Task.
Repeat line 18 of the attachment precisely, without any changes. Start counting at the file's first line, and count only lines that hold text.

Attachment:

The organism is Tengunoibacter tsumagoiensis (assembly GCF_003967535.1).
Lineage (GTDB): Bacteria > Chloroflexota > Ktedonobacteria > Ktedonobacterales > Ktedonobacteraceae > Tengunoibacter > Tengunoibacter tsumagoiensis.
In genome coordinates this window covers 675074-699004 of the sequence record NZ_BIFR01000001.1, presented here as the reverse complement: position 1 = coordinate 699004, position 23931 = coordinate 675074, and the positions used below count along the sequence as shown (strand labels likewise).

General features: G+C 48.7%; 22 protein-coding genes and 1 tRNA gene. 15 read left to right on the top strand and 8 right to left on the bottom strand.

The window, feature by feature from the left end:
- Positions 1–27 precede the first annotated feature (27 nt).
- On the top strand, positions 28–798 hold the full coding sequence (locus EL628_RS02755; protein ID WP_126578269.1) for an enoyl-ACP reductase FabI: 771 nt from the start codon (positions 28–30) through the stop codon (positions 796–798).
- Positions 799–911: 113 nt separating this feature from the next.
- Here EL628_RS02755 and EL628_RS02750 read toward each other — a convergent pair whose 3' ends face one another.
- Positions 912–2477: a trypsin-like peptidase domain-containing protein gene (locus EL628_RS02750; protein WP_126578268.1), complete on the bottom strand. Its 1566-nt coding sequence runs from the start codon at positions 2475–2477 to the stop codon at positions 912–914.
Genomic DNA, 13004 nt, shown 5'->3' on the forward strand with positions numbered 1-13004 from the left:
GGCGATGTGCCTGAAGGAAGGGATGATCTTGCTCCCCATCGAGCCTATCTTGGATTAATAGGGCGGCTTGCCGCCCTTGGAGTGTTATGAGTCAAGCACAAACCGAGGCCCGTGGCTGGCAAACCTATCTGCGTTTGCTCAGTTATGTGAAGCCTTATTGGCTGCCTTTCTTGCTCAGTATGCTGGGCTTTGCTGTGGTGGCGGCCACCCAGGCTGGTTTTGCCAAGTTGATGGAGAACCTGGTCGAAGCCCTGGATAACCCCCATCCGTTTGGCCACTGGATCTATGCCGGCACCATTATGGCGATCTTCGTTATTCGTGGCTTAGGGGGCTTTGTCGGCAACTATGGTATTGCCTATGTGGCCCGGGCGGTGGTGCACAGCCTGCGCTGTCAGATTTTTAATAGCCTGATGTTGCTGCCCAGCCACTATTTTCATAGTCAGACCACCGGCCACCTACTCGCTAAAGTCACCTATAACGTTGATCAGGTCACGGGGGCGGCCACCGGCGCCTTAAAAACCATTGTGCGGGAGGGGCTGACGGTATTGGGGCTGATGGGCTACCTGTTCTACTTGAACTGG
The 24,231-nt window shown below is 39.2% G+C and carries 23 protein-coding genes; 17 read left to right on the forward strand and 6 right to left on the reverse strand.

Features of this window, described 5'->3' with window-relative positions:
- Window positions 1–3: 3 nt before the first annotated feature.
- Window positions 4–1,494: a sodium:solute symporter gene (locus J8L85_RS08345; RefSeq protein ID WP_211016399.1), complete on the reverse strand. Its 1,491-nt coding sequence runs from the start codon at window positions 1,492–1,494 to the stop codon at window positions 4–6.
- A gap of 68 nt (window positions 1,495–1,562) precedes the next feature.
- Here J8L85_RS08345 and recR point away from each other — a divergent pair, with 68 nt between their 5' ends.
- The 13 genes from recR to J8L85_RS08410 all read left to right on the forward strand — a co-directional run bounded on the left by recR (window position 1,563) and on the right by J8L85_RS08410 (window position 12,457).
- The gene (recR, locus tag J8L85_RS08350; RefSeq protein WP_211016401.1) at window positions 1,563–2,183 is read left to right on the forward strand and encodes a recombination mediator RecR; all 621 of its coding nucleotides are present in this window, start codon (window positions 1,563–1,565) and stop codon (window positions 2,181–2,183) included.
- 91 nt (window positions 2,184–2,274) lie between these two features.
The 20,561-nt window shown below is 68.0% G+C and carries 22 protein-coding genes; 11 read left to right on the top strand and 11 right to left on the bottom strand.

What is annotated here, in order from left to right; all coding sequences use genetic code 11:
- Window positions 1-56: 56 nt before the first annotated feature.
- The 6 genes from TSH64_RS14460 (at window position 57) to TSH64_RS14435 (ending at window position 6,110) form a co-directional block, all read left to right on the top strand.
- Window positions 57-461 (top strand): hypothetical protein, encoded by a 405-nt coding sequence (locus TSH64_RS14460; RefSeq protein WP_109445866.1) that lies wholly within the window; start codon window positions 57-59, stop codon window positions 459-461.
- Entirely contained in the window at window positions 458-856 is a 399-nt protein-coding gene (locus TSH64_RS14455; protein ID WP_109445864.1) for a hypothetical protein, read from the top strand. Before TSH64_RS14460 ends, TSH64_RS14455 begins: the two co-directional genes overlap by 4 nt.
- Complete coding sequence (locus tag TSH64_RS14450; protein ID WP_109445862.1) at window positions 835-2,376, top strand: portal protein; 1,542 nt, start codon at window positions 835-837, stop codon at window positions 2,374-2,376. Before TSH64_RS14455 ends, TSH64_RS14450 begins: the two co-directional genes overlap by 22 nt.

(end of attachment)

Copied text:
- Here J8L85_RS08345 and recR point away from each other — a divergent pair, with 68 nt between their 5' ends.